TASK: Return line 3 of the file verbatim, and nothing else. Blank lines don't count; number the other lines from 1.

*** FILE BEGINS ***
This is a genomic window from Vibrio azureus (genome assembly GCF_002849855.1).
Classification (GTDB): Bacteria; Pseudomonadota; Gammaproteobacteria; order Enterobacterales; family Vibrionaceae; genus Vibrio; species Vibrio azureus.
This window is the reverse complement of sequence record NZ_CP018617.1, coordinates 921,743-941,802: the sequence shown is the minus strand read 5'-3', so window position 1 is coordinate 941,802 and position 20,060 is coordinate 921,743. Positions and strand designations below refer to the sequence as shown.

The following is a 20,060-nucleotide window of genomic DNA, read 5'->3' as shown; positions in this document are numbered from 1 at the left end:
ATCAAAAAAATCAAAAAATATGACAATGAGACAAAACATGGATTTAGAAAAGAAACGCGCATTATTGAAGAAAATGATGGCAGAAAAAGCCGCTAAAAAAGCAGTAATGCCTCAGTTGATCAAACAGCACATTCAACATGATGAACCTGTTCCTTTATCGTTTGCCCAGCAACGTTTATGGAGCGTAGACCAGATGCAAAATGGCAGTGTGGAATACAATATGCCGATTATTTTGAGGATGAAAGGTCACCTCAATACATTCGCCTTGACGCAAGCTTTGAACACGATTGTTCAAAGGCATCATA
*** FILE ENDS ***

This window is the reverse complement of sequence record NZ_CP018617.1, coordinates 921,743-941,802: the sequence shown is the minus strand read 5'-3', so window position 1 is coordinate 941,802 and position 20,060 is coordinate 921,743. Positions and strand designations below refer to the sequence as shown.